The Japs have allowed a sort of Medical or Health Dept. to be set up to help the local hospitals and homeless refugees of many nationalities. The man who formed it is the former Director of Medical Services of Hong Kong, a Dr Selwyn-Clarke. He has the assistance of a Mr Owen Evans, an Englishman, and two Americans – a Dr Henry DD and a Mr Chuck Winter. They have an ambulance and operate very much like the International Red Cross.7

After the surrender, the Medical Department seems to have regrouped at Queen Mary Hospital in Pokfulam:

Evans, Winter and Doc Henry were formerly based at the Queen Mary Hospital but the Japs took it over for their own sick and wounded and turned everybody out. They are taking over all the best and modern hospitals for themselves and not concerned where the patients go when they throw them out.8

American writer Emily Hahn, who was sheltering there with her baby, dates the expulsion to January 20 or 21.9 The Japanese wanted the uninterned Medical Department personnel all to live under the same roof, and the next we see of them, they’re in St Paul’s Hospital (aka the French Hospital) in Causeway Bay, which had a huge ‘compound’ of associated buildings, including one of the island’s two French Convent Schools:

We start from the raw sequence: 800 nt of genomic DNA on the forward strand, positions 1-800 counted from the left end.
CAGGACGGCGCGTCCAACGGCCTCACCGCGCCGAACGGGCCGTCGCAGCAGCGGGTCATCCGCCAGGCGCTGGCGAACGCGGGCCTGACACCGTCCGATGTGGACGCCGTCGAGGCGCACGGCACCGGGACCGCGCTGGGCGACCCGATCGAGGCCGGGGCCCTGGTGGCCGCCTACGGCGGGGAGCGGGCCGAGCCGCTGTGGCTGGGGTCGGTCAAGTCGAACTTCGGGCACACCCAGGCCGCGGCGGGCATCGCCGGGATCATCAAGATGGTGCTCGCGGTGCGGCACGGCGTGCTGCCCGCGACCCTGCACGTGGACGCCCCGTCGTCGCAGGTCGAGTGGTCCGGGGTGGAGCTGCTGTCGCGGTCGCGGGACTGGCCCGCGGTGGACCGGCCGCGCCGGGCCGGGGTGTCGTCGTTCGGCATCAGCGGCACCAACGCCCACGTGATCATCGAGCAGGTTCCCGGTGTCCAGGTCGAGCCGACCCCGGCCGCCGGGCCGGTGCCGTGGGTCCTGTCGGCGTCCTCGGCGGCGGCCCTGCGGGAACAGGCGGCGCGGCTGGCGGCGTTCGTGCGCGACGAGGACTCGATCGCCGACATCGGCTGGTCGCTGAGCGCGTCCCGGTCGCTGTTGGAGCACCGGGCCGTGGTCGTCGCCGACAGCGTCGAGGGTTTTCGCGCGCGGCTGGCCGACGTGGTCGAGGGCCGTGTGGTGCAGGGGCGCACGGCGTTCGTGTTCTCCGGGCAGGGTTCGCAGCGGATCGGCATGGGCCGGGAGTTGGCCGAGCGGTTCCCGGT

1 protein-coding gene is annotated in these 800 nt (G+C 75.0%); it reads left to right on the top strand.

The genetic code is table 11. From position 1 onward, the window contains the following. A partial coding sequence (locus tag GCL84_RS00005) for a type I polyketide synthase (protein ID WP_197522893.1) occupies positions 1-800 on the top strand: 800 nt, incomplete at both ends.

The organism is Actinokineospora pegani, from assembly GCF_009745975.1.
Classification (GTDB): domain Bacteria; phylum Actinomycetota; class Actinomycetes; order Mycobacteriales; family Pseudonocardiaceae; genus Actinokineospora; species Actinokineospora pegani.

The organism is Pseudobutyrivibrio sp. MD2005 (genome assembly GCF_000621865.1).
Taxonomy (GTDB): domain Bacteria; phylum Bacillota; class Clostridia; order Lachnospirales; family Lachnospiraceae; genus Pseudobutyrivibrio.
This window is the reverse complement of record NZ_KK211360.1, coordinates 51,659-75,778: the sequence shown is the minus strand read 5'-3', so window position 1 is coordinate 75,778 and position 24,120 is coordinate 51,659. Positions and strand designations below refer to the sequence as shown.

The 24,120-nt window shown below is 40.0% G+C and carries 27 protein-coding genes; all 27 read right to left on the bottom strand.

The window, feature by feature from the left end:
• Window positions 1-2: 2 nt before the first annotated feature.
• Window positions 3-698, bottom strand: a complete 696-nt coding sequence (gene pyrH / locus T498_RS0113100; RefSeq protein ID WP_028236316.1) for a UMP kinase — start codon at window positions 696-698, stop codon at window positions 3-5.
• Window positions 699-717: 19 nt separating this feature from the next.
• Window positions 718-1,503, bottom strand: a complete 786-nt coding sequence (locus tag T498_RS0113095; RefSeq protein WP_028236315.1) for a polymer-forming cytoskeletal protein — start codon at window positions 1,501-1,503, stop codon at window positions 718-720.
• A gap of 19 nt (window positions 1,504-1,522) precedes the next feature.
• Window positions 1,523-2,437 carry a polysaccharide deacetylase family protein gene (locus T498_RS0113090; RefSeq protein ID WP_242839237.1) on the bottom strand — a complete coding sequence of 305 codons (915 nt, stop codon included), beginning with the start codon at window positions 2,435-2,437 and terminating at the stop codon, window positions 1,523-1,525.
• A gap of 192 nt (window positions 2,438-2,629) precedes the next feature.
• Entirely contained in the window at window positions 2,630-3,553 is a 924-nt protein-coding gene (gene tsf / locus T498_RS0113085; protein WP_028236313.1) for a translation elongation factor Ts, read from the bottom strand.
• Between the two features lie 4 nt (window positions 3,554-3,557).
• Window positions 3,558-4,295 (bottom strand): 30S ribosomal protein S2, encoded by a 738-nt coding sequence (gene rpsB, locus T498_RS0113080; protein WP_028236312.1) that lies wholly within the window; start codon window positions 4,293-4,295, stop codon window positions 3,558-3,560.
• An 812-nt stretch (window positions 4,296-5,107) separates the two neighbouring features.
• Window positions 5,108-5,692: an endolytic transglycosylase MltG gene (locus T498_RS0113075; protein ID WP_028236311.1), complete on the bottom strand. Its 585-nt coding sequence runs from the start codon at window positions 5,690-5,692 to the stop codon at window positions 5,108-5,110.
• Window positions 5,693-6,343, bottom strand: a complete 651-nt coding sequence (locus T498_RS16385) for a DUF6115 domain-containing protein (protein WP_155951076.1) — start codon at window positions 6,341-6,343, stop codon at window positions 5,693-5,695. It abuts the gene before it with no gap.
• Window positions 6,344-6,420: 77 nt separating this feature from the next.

Evans and co. are now accommodated at the French Hospital at Causeway Bay. They live in the former girls’ school in the Convent grounds.10

The bakers joined the drivers there on February 8,11 and Mr Winter’s work brought him into regular contact with them:

We are now producing bread for all the Hospitals including Bow(e)n Road Military Hospital and also some for Stanley Internment camp. Evans(,) Winter and Doc Henry bring us supplies of materials. They also collect and distribute the bread, and ferry the bakers to and from the Bakery. They also distribute milk, rice, beans and fuel to the Hospitals. In fact they are three conscientious, hard-working, unselfish men.12

Mr Winter was involved in one of the earliest documented episodes of smuggling by outsiders into Stanley Camp:

{Captain}Tanaka13 hands out another kindness, he sends for Mr Evans and Chuck Winter and tells them to load the ambulance with food stuffs, i.e. tea, sugar, butter, tinned goods etc. and take it to the Beach Hospital for the patients. This is a godsend as they have been living on a small rice ration and a slice of bread a day. Evans and Winter manage to smuggle some of the food into Stanley Camp where it is needed just as badly.14